Training Make Peace with Your Sheets

Make Peace with Your Sheets


By Joanne Richard

Poor sleep is nothing to yawn at – it takes a toll on our mind, mood and miles. There’s really nothing else that kills your ability to function quite like a lousy night’s sleep. Actually sleep deprivation has been deemed a national health epidemic – five million of us will have trouble sleeping tonight and be tired tomorrow.

“For optimal health and fitness, you have to sleep on it,” says Barrie Shepley, runner and trainer of elite athletes at Personal Best. “Longer sleeps and naps is what lets the elites train harder and recover faster.” According to Shepley, a former Olympic coach, rest is critical to performance. “Sleep is one of the most effective ways for a hard training athlete to recover. The biochemical adaptation that occurs during sleep is as important as the actual workout to improve performance.”

Fatigued cells and systems need sleep to regenerate, says Shepley. “Whether it’s a nap or a full night sleep, your least expensive training aid you can do is simply to get some more sleep.”

Most of us will spend an average of more than 10,000 full days of our lives sleeping — or at least trying to fall sleep, stay asleep or worrying about not sleeping! So if you’re wired, tired and sleep deprived, wake up and tame those sleep saboteurs with our exhaustive A-to-ZZZ’s guide of tricks and tips to get the sleep you’ve always dreamt about.

Sleep is a glorious thing – bring it on!

33. Do the most boring thing possible at night.

32. Read your old chemistry textbook.

31. Play tic-tac-toe with yourself

30. Put yourself to sleep reading about biomechanical risk factors for patellofemoral pain in distance runners

29. Bore yourself half to death thinking about your mind-numbing, dull day.

28. Rub a bit of Vicks Vaporub on the outside of your nostrils to help you relax.

27. Go for a long car ride – it will often induce sleep. Just don’t be driving!

26. Get in the driver’s seat by exercising. It’s quite possibly the panacea for all that ails you, including sleeplessness. “Data suggests that the more regular exercise you get the more you improve sleep quality,” Dr. Michael Breus says.

25. Aim for 30 minutes, four times a week of heart-pounding activity.

24. Run early. “Exercise stimulates the body to secrete the stress hormone cortisol, you should try finish exercising at least three hours before bed,” says Stephanie Langlais, holistic health coach in North Vancouver.

23. Move every day. Walk, run, hike, snowshoe, swim, climb, pump iron. Just do it!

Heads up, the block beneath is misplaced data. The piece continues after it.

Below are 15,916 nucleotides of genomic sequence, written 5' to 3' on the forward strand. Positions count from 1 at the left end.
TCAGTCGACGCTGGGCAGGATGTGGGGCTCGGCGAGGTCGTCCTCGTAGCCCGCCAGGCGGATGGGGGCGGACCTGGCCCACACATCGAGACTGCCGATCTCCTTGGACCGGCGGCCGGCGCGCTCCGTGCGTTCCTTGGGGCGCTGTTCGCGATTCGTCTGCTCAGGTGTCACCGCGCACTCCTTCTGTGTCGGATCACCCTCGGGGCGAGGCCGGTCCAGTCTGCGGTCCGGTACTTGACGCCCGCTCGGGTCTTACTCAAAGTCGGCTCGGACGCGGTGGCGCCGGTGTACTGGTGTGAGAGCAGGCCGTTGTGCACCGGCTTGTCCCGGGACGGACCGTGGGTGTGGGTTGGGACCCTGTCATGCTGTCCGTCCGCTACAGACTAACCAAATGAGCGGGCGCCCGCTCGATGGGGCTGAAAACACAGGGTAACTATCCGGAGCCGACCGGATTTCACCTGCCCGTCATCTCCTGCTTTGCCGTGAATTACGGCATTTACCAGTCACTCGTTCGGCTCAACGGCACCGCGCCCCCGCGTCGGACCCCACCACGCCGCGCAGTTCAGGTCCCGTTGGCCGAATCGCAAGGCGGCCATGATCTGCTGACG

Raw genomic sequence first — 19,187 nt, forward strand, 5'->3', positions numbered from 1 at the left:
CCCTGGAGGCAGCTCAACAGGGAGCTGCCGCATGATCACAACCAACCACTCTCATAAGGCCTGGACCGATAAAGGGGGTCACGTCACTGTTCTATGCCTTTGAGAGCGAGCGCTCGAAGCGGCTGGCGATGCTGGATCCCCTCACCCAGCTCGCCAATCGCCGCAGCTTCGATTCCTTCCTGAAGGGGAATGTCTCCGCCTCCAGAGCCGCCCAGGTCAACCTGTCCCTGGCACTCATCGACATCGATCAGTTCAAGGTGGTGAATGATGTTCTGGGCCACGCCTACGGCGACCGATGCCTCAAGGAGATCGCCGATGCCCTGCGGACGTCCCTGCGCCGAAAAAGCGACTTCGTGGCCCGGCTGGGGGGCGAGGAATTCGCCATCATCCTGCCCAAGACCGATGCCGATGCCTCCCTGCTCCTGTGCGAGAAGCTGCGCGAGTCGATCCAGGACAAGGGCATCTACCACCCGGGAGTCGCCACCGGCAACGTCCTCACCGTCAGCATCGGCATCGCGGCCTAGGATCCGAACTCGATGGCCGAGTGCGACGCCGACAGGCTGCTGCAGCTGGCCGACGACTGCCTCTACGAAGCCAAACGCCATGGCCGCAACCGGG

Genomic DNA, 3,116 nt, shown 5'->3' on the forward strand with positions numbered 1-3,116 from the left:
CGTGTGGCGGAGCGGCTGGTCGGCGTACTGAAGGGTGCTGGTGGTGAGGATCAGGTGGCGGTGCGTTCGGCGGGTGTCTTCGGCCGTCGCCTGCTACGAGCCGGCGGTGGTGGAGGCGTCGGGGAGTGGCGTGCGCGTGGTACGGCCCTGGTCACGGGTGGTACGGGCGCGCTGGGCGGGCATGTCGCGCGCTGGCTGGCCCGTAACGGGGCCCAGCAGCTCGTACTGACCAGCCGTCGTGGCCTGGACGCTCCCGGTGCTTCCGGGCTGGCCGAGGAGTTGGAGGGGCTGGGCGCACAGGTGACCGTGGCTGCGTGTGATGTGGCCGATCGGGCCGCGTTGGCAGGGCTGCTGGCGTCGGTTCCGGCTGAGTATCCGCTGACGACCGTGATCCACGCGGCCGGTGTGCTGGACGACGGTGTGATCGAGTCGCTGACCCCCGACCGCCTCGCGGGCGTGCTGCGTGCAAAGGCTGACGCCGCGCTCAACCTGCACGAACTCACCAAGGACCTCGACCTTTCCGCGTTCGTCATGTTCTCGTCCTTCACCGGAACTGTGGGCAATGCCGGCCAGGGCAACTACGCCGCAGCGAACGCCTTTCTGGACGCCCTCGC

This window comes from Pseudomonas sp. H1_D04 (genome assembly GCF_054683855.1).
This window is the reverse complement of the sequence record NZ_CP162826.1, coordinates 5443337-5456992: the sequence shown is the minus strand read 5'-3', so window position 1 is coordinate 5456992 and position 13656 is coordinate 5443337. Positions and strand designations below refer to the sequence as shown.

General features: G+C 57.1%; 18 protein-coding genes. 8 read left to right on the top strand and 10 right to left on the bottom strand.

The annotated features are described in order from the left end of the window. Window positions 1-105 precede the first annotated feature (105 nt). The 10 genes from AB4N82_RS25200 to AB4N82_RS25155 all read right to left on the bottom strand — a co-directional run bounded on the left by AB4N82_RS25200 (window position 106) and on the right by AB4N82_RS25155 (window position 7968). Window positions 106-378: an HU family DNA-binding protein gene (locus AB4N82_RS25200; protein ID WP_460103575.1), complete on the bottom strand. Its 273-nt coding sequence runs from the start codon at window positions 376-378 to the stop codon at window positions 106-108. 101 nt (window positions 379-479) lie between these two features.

22. Up it! “Anytime I up my physical activity, I sleep hard and well at night,” says Barrie Shepley.

21. “50 burpees a day keeps sleeplessness away,” says personal trainer Lisa Moore, of

20. Train for a half marathon.

19. Take up trail running.

18. Break in the new Montrail FluidFlex ST, lightweight and has a forefoot trail shield.

17. Go hard with Josh Hewett’s home workout: 10 lunges per leg, eight burpee pushups, 10 prisoner squats (hands behind your head), and eight superman’s per side (on hands and knees, extend opposite arm and leg). “Repeat as many rounds as possible for 15 minutes,” says the personal trainer at

16. Unwind with hot yoga and sleep longer and harder.

15. Exercise your foam roller every night to reduce unwanted muscle tension and joint stiffness, says Dr. Jeff Cubos, a chiropractic sports specialist at

14. Hydrate, hydrate, hydrate.

13. Mind your Pee and Q’s – no water too close to bedtime or you’ll need a bathroom break. Totally disruptive.

12. Avoid overtraining. The flood of adrenaline can over-stimulate and bring on sleeplessness.

11. Train your body to sleep. Set a regular wake time and intended bedtime. “Actual time doesn’t matter but the regularity of it does… We need to regulate our bodies’ natural rhythms,” says sleep training consultant Tracy Braunstein.

10. Let bedtime calculator let you know when to go to bed.

9. “Go to bed later, not earlier – many people get in bed too early and their biological clock does not want to sleep. Then they get frustrated and cause autonomic arousal, which prevents sleep,” says Breus, aka The Sleep Doctor.

8. Set an alarm for bed time instead of waking time to help keep a regular routine for getting in bed, says Sheldon Persad, co-owner of P.B. Health & Performance Inc.

7. Aim for the sleep sweet spot; research suggests that the best restorative sleep happens between 10 p.m. and 2 a.m.

6. Avoid the nap trap – late afternoon naps can be a sleep wrecker.

5. If you must, have a short siesta between 1 p.m. and 3 p.m.

4. Do not sleep in on weekends. This messes with your sleep patterns.

3. Do not let teens go out on weekends or you’ll never sleep.

2. Okay, compromise. Set an early curfew – say, 9 p.m. “Rested teens make for a happy household,” says Dr. Carl Pickhardt, adolescent psychologist. “Sleeplessness in families – in teenagers and adults – can be very psychologically costly.”

1. Don’t have kids! “Kids are amazing, awe inspiring and very fulfilling but they don’t contribute to a regularly awesome sleep life,” laughs celebrity chef, runner and dad of four Roger Mooking.

Find more sleep secrets and late-night essentials inside the April issue of iRun.